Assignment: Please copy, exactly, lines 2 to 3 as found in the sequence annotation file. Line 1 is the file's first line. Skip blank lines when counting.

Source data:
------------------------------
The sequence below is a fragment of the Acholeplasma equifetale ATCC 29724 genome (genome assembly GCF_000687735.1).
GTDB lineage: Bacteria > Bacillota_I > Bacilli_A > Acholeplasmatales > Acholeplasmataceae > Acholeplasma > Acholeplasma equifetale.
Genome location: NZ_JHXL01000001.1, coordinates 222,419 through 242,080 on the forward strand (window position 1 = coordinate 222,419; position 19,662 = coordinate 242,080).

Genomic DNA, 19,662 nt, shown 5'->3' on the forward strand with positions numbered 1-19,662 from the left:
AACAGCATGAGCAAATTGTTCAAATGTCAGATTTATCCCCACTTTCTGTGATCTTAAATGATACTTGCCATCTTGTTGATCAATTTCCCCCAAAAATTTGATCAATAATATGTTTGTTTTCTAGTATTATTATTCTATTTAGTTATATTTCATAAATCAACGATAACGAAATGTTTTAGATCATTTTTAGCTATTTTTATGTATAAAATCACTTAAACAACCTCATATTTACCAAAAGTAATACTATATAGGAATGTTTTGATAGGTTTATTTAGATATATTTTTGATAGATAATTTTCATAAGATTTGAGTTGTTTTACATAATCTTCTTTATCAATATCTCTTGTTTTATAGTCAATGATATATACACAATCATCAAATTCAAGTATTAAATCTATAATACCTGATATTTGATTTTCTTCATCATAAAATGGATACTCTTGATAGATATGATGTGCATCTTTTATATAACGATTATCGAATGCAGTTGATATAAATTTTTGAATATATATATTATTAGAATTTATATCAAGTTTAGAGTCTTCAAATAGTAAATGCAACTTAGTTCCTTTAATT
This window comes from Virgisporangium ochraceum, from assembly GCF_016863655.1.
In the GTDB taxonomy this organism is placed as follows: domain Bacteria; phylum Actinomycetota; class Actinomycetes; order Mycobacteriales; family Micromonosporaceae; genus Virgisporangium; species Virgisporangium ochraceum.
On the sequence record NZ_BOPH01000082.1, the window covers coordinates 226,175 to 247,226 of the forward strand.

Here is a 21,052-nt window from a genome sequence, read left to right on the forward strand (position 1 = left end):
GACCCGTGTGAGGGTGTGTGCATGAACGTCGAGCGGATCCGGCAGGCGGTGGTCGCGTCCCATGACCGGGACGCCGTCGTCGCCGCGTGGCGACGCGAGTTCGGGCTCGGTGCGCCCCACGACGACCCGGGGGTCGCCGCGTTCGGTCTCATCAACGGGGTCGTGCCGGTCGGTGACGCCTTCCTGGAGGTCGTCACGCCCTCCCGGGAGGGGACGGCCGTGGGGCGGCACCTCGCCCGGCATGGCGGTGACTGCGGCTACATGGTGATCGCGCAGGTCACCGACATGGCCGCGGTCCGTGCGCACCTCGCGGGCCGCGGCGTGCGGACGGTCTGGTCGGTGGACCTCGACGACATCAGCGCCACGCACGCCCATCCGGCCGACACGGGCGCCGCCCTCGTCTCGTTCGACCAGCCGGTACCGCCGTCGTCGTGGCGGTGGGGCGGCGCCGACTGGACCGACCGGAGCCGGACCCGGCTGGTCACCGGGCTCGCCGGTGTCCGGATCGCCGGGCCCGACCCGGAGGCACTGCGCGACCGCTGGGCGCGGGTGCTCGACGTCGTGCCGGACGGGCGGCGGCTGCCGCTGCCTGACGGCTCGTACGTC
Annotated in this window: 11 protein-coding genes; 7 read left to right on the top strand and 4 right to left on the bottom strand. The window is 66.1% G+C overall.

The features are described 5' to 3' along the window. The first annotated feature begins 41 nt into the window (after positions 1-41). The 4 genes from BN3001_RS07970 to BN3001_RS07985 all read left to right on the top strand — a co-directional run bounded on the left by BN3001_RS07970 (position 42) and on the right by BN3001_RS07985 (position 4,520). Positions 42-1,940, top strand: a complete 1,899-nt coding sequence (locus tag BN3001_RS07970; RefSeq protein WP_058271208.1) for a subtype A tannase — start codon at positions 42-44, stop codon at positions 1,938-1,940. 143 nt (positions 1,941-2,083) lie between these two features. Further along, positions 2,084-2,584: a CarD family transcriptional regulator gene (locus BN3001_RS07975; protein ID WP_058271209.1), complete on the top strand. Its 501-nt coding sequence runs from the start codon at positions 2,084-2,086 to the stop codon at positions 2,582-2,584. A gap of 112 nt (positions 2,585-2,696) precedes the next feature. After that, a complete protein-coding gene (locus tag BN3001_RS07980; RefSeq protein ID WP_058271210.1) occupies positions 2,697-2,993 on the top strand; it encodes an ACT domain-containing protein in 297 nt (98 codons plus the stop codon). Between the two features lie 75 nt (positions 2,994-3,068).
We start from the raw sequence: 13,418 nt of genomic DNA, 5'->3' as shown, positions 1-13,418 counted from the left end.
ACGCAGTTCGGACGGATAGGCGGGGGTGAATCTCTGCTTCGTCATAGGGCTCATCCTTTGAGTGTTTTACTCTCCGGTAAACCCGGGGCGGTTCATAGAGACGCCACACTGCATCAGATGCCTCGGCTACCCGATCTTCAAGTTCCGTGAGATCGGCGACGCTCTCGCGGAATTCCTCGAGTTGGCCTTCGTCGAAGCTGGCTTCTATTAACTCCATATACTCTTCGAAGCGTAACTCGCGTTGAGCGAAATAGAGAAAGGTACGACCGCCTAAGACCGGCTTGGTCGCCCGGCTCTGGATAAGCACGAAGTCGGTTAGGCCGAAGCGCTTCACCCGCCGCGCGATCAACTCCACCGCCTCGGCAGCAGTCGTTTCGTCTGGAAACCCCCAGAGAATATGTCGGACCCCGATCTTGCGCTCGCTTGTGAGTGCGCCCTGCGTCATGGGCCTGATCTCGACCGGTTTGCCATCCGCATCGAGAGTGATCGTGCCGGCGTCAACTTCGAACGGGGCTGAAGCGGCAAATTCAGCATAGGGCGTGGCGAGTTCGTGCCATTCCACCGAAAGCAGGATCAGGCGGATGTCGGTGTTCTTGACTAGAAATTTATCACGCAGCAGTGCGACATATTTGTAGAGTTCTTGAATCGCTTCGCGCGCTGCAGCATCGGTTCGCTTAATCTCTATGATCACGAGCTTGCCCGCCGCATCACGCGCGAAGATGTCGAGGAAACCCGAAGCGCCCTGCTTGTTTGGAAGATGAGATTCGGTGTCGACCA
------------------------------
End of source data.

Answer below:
GTDB lineage: Bacteria > Bacillota_I > Bacilli_A > Acholeplasmatales > Acholeplasmataceae > Acholeplasma > Acholeplasma equifetale.
Genome location: NZ_JHXL01000001.1, coordinates 222,419 through 242,080 on the forward strand (window position 1 = coordinate 222,419; position 19,662 = coordinate 242,080).